A few generations have had to do that in the past, one of which is called the greatest of generations. The sky may look bleak now, but it is not the doing of the current up coming generation. There are slugs for sure among us, but we didn't create those slugs. There were also slugs among previous generations too.
    The hippy's eventually grew up, to bad the culture didn't disappear too.
    "Just blame Sixto"

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    VIP Member Array Paco's Avatar
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    Buckeye, first off welcome back home and happy belated birthday. I too am in your generation (35 years old) and can attest to what you have noticed with the people who should know better but seem to ignore the fact that those who have stood on the wall and those who would have but were fortunate enough to serve in between wars do so to protect their rights to their screwed up opinions.

    I too have been working most of my life, first job cleaning out a movie theater during renovations at age 14. Joined the Army at 17 via the Delayed Entry Program and had a job wearing a suit as soon as I got home. I am now a Network Manager for a Credit Union here in the Dallas area, well in 1 more week when I start. Not everyone in our generation has been lost, but as Sixto said, something was lost on us for sure.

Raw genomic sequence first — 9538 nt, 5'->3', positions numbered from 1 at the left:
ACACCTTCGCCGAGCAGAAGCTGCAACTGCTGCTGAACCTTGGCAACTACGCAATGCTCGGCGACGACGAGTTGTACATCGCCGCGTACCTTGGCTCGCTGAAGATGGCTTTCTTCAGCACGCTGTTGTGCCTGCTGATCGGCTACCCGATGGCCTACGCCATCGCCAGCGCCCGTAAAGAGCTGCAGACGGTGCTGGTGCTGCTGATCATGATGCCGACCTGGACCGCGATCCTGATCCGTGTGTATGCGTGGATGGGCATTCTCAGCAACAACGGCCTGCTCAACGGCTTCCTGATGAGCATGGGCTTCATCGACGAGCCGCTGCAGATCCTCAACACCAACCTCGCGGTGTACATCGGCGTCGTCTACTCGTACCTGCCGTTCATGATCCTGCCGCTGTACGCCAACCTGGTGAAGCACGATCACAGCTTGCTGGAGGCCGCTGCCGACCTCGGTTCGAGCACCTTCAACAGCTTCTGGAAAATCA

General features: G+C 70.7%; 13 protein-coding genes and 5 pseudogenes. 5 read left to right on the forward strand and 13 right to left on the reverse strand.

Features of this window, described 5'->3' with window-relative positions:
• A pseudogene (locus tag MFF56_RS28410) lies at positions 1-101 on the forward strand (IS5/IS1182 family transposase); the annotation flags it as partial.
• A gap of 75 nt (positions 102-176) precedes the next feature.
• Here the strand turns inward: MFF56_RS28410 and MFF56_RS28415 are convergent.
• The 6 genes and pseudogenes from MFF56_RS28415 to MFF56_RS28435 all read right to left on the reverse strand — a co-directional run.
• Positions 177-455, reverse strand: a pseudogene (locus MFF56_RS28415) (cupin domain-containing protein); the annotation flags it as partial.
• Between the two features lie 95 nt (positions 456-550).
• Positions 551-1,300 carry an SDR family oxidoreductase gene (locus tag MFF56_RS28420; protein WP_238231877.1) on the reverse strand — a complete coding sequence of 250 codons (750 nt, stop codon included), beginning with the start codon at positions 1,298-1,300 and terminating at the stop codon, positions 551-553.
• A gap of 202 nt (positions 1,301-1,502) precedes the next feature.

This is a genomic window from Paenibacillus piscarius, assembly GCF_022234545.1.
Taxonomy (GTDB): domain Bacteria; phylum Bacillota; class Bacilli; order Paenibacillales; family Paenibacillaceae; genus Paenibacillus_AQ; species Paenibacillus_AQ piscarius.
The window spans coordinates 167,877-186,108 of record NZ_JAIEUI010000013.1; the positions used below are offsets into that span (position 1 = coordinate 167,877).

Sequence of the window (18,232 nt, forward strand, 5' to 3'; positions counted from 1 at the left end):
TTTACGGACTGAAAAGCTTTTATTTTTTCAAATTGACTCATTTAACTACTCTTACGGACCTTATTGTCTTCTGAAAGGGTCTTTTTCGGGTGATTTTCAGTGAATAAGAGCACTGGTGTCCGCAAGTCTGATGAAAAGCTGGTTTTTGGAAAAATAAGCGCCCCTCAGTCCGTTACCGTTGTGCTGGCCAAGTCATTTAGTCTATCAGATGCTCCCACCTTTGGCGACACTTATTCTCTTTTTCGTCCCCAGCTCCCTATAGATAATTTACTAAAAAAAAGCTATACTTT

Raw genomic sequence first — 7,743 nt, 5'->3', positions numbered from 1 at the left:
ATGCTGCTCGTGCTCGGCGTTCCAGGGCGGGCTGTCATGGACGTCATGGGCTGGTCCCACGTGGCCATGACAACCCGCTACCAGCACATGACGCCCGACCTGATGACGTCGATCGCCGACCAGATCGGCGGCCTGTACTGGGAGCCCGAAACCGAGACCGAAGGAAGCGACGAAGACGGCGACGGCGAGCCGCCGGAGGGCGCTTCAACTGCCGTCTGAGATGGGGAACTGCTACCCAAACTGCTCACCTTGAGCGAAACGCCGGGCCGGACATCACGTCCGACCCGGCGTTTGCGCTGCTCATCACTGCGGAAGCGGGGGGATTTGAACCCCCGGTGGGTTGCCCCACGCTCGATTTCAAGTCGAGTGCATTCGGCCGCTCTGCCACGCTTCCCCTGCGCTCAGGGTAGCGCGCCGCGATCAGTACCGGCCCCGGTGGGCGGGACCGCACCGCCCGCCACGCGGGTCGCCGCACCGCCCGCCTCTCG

Thank you and your fellow Devil Dogs and all the others who serve(d), for without the volunteer military we have we would be nothing and I would say that most of our military is younger than I am.

    Oorah for a brother in arms!
    "Don't hit a man if you can possibly avoid it; but if you do hit him, put him to sleep." - Theodore Roosevelt

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  8. #8
    Member Array Ed4032's Avatar
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    Who said that you are a failed generation? Some former hippie who smoked dope and later became the CEO of a company that paid himself excessive bonuses while the company bleed red ink? I wouldn't worry about it.

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    VIP Member Array miklcolt45's Avatar
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    Well, I'm old enough to be most of y'all's father (but, I'm not ).